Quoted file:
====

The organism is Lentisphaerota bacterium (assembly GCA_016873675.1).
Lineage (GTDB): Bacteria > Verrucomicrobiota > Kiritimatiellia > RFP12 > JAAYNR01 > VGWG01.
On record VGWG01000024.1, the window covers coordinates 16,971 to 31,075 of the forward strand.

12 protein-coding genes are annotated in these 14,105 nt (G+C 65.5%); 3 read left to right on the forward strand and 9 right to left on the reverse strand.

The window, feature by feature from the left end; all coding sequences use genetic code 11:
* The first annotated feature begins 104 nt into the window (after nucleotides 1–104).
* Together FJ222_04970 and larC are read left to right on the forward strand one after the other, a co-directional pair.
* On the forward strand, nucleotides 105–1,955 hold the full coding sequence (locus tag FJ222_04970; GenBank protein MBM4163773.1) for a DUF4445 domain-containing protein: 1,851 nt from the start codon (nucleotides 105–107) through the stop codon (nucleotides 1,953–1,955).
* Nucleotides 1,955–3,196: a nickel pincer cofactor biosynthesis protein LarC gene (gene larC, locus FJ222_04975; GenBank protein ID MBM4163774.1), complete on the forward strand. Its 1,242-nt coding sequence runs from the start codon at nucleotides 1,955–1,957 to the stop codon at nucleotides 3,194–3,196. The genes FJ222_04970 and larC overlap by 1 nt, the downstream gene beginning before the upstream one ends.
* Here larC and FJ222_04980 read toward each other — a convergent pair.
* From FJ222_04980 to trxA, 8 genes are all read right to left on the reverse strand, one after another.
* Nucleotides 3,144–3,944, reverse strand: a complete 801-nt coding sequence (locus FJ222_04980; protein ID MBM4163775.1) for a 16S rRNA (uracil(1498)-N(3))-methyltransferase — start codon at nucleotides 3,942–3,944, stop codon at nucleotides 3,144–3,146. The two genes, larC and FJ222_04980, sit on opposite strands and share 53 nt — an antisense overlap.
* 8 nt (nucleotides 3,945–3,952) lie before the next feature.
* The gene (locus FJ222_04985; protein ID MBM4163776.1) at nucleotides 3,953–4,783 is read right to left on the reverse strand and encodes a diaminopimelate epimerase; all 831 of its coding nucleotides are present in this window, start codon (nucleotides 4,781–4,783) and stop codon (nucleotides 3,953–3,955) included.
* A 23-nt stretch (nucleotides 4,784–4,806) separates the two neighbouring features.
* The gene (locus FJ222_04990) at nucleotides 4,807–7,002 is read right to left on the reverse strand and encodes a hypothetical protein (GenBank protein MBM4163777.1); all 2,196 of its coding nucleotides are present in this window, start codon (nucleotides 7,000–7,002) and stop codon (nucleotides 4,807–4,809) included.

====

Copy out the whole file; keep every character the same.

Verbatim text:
The organism is Lentisphaerota bacterium (assembly GCA_016873675.1).
Lineage (GTDB): Bacteria > Verrucomicrobiota > Kiritimatiellia > RFP12 > JAAYNR01 > VGWG01.
On record VGWG01000024.1, the window covers coordinates 16,971 to 31,075 of the forward strand.

12 protein-coding genes are annotated in these 14,105 nt (G+C 65.5%); 3 read left to right on the forward strand and 9 right to left on the reverse strand.

The window, feature by feature from the left end; all coding sequences use genetic code 11:
* The first annotated feature begins 104 nt into the window (after nucleotides 1–104).
* Together FJ222_04970 and larC are read left to right on the forward strand one after the other, a co-directional pair.
* On the forward strand, nucleotides 105–1,955 hold the full coding sequence (locus tag FJ222_04970; GenBank protein MBM4163773.1) for a DUF4445 domain-containing protein: 1,851 nt from the start codon (nucleotides 105–107) through the stop codon (nucleotides 1,953–1,955).
* Nucleotides 1,955–3,196: a nickel pincer cofactor biosynthesis protein LarC gene (gene larC, locus FJ222_04975; GenBank protein ID MBM4163774.1), complete on the forward strand. Its 1,242-nt coding sequence runs from the start codon at nucleotides 1,955–1,957 to the stop codon at nucleotides 3,194–3,196. The genes FJ222_04970 and larC overlap by 1 nt, the downstream gene beginning before the upstream one ends.
* Here larC and FJ222_04980 read toward each other — a convergent pair.
* From FJ222_04980 to trxA, 8 genes are all read right to left on the reverse strand, one after another.
* Nucleotides 3,144–3,944, reverse strand: a complete 801-nt coding sequence (locus FJ222_04980; protein ID MBM4163775.1) for a 16S rRNA (uracil(1498)-N(3))-methyltransferase — start codon at nucleotides 3,942–3,944, stop codon at nucleotides 3,144–3,146. The two genes, larC and FJ222_04980, sit on opposite strands and share 53 nt — an antisense overlap.
* 8 nt (nucleotides 3,945–3,952) lie before the next feature.
* The gene (locus FJ222_04985; protein ID MBM4163776.1) at nucleotides 3,953–4,783 is read right to left on the reverse strand and encodes a diaminopimelate epimerase; all 831 of its coding nucleotides are present in this window, start codon (nucleotides 4,781–4,783) and stop codon (nucleotides 3,953–3,955) included.
* A 23-nt stretch (nucleotides 4,784–4,806) separates the two neighbouring features.
* The gene (locus FJ222_04990) at nucleotides 4,807–7,002 is read right to left on the reverse strand and encodes a hypothetical protein (GenBank protein MBM4163777.1); all 2,196 of its coding nucleotides are present in this window, start codon (nucleotides 7,000–7,002) and stop codon (nucleotides 4,807–4,809) included.